Many proteins populate collapsed intermediate states during folding. In order to elucidate the nature and importance of these species, we have mapped the structure of the on-pathway intermediate of the four-helix protein, Im7, together with the conformational changes it undergoes as it folds to the native state. Kinetic data for 29 Im7 point mutants show that the intermediate contains three of the four helices found in the native structure, packed around a specific hydrophobic core. However, the intermediate contains many non-native interactions; as a result, hydrophobic interactions become disrupted in the rate-limiting transition state before the final helix docks onto the developing structure. The results of this study support a hierarchical mechanism of protein folding and explain why the misfolding of Im7 occurs. The data also demonstrate that non-native interactions can play a significant role in folding, even for small proteins with simple topologies.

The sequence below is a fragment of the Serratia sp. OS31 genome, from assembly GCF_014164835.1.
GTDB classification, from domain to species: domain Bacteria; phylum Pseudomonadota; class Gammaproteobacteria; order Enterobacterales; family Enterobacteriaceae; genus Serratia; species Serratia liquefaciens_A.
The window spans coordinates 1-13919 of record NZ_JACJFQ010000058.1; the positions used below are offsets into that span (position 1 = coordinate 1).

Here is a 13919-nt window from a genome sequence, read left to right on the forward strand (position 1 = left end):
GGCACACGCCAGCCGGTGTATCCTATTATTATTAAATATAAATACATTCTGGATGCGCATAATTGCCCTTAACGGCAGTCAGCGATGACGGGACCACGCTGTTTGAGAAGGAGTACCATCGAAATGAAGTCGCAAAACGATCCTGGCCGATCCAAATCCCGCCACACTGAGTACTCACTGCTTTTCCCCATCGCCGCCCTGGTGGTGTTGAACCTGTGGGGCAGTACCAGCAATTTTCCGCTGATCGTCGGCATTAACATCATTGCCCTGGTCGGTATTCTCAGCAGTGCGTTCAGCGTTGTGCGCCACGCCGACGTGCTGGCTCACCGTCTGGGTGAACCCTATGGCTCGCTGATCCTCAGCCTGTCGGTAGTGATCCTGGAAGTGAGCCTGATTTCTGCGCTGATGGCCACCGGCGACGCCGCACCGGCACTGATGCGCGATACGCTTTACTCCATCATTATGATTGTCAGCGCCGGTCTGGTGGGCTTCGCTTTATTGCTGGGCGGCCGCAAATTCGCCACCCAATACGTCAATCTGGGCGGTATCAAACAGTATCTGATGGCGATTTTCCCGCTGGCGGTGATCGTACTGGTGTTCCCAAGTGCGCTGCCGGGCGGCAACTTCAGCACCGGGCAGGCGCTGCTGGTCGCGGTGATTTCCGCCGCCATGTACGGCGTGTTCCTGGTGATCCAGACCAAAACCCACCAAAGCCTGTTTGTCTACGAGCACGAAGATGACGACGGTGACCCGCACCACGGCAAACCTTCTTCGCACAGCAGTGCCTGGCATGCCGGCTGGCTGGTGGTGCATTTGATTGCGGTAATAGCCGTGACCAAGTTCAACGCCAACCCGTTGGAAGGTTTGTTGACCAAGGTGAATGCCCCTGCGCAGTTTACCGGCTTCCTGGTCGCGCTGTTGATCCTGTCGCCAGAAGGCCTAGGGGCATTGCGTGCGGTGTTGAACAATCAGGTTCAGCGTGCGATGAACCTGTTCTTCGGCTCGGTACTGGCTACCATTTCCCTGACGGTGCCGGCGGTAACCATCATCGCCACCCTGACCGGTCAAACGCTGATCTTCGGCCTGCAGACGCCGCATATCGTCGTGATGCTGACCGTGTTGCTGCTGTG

ASJC Scopus subject areas
- Structural Biology